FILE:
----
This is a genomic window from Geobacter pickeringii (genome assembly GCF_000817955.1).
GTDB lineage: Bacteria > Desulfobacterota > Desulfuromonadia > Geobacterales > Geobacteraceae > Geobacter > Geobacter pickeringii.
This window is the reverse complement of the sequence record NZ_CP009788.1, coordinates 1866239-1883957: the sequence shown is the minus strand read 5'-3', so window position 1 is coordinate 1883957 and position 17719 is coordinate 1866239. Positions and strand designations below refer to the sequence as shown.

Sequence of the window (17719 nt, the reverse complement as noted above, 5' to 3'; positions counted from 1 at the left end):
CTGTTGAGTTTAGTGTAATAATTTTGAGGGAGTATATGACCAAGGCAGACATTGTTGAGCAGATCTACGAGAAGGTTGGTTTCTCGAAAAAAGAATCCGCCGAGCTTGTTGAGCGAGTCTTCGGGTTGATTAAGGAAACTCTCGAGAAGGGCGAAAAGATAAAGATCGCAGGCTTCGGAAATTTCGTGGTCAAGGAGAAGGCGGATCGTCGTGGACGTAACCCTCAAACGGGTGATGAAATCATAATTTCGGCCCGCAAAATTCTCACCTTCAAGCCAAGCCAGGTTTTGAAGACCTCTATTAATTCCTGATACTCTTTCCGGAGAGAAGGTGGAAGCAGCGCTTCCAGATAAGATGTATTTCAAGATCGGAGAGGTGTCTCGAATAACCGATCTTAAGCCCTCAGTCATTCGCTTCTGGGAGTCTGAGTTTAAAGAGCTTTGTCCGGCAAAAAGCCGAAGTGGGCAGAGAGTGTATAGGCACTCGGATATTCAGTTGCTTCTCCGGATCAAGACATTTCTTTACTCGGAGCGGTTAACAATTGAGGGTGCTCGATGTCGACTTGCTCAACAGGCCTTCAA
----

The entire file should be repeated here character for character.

This is a genomic window from Geobacter pickeringii (genome assembly GCF_000817955.1).
GTDB lineage: Bacteria > Desulfobacterota > Desulfuromonadia > Geobacterales > Geobacteraceae > Geobacter > Geobacter pickeringii.
This window is the reverse complement of the sequence record NZ_CP009788.1, coordinates 1866239-1883957: the sequence shown is the minus strand read 5'-3', so window position 1 is coordinate 1883957 and position 17719 is coordinate 1866239. Positions and strand designations below refer to the sequence as shown.

Sequence of the window (17719 nt, the reverse complement as noted above, 5' to 3'; positions counted from 1 at the left end):
CTGTTGAGTTTAGTGTAATAATTTTGAGGGAGTATATGACCAAGGCAGACATTGTTGAGCAGATCTACGAGAAGGTTGGTTTCTCGAAAAAAGAATCCGCCGAGCTTGTTGAGCGAGTCTTCGGGTTGATTAAGGAAACTCTCGAGAAGGGCGAAAAGATAAAGATCGCAGGCTTCGGAAATTTCGTGGTCAAGGAGAAGGCGGATCGTCGTGGACGTAACCCTCAAACGGGTGATGAAATCATAATTTCGGCCCGCAAAATTCTCACCTTCAAGCCAAGCCAGGTTTTGAAGACCTCTATTAATTCCTGATACTCTTTCCGGAGAGAAGGTGGAAGCAGCGCTTCCAGATAAGATGTATTTCAAGATCGGAGAGGTGTCTCGAATAACCGATCTTAAGCCCTCAGTCATTCGCTTCTGGGAGTCTGAGTTTAAAGAGCTTTGTCCGGCAAAAAGCCGAAGTGGGCAGAGAGTGTATAGGCACTCGGATATTCAGTTGCTTCTCCGGATCAAGACATTTCTTTACTCGGAGCGGTTAACAATTGAGGGTGCTCGATGTCGACTTGCTCAACAGGCCTTCAA